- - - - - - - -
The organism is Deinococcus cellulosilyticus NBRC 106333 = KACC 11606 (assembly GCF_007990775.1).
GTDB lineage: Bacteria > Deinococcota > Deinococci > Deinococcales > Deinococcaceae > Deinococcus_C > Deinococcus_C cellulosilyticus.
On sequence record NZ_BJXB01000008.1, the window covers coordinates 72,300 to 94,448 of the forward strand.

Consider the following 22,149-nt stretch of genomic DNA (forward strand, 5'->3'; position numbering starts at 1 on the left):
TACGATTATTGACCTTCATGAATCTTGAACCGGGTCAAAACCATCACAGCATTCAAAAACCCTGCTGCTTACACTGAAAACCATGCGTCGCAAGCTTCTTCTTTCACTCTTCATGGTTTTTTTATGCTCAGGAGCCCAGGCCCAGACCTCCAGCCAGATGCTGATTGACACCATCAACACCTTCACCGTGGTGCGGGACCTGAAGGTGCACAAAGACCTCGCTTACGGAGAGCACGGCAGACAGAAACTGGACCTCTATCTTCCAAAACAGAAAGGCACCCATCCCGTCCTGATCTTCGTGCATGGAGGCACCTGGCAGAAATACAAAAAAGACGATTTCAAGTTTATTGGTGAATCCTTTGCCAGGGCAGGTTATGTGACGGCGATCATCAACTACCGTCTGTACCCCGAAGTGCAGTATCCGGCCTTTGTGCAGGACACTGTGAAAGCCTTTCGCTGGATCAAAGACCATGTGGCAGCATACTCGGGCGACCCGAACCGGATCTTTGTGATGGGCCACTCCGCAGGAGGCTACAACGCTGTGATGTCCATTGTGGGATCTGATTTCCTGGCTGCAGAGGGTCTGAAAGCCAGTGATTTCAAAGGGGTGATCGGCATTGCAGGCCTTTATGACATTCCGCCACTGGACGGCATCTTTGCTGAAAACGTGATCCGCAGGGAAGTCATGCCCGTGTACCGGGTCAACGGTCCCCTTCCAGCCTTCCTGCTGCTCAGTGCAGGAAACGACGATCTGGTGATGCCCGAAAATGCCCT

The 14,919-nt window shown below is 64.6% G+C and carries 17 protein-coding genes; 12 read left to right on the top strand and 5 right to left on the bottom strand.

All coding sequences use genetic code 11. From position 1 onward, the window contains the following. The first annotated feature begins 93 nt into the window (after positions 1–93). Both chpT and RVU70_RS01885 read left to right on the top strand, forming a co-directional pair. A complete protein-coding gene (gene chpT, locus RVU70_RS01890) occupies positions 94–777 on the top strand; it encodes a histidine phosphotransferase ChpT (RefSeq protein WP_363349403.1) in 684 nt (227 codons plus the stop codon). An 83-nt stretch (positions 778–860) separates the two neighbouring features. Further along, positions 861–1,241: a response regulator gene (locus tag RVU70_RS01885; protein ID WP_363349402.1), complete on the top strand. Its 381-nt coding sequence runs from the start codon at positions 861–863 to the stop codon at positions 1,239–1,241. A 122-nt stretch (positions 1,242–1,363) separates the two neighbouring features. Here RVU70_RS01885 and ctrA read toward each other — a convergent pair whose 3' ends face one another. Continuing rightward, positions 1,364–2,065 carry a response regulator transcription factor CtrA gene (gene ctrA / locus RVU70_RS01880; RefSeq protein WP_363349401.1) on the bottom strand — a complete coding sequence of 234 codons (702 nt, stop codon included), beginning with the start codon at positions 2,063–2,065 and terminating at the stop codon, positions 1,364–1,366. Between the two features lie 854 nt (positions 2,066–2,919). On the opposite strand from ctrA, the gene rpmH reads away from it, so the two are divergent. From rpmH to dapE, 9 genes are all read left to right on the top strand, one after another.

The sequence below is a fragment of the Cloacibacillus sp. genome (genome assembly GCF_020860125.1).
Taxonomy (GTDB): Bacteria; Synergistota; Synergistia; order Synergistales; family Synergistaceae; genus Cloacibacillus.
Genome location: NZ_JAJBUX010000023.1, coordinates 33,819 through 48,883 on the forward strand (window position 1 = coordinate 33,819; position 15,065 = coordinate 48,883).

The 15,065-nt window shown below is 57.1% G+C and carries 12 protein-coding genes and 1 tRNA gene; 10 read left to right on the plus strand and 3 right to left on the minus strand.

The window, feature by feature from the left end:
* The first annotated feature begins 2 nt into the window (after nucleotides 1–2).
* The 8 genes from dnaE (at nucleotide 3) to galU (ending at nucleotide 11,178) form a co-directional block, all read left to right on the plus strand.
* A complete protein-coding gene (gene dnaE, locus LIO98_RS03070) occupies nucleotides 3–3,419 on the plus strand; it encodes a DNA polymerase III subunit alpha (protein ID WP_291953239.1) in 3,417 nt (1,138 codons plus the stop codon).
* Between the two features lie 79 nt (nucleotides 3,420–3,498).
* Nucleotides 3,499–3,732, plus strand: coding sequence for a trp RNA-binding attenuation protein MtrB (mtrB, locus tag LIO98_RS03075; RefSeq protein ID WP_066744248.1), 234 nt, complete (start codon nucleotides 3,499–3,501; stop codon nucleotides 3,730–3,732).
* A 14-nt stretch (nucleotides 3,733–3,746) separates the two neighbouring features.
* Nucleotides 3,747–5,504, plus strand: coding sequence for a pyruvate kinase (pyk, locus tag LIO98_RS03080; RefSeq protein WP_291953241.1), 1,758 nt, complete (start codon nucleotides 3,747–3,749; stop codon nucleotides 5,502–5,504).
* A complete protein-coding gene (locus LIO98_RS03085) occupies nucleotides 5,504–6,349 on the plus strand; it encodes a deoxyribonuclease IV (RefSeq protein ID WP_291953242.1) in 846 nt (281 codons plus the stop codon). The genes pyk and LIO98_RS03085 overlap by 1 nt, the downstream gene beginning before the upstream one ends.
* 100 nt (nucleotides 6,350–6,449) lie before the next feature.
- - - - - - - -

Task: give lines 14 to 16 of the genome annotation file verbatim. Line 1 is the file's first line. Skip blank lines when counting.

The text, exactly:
* The 8 genes from dnaE (at nucleotide 3) to galU (ending at nucleotide 11,178) form a co-directional block, all read left to right on the plus strand.
* A complete protein-coding gene (gene dnaE, locus LIO98_RS03070) occupies nucleotides 3–3,419 on the plus strand; it encodes a DNA polymerase III subunit alpha (protein ID WP_291953239.1) in 3,417 nt (1,138 codons plus the stop codon).
* Between the two features lie 79 nt (nucleotides 3,420–3,498).